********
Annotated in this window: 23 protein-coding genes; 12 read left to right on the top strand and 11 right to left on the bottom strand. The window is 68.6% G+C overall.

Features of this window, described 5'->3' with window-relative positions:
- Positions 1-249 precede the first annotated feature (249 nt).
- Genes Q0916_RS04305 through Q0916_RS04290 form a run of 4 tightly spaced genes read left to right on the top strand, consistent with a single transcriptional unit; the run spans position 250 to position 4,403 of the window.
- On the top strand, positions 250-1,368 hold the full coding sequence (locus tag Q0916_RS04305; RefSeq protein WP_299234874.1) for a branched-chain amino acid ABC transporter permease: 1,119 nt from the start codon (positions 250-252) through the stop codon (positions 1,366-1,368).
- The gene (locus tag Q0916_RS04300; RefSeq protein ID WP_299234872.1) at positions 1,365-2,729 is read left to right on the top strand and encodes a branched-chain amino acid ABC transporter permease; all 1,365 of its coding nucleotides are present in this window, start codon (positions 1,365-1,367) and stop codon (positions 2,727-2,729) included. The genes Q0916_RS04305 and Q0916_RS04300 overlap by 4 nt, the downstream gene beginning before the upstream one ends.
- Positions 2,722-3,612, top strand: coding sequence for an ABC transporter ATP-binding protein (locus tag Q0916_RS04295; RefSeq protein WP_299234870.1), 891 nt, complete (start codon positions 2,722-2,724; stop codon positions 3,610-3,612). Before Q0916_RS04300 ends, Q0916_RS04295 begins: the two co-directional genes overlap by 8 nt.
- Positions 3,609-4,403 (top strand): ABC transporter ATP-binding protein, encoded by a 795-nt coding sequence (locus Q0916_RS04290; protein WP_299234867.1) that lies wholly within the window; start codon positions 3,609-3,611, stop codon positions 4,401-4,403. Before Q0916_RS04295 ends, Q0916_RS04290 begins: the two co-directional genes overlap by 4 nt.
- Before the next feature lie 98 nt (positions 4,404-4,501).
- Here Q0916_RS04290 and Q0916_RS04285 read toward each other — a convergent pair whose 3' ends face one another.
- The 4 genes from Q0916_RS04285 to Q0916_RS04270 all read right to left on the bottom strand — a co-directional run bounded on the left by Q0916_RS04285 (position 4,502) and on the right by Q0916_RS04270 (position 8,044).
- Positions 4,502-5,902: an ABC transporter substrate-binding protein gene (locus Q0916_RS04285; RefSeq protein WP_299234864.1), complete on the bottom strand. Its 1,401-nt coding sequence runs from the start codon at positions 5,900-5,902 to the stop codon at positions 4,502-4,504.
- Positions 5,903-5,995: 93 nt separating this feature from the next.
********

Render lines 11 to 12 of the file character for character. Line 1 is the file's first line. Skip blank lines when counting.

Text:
- The 4 genes from Q0916_RS04285 to Q0916_RS04270 all read right to left on the bottom strand — a co-directional run bounded on the left by Q0916_RS04285 (position 4,502) and on the right by Q0916_RS04270 (position 8,044).
- Positions 4,502-5,902: an ABC transporter substrate-binding protein gene (locus Q0916_RS04285; RefSeq protein WP_299234864.1), complete on the bottom strand. Its 1,401-nt coding sequence runs from the start codon at positions 5,900-5,902 to the stop codon at positions 4,502-4,504.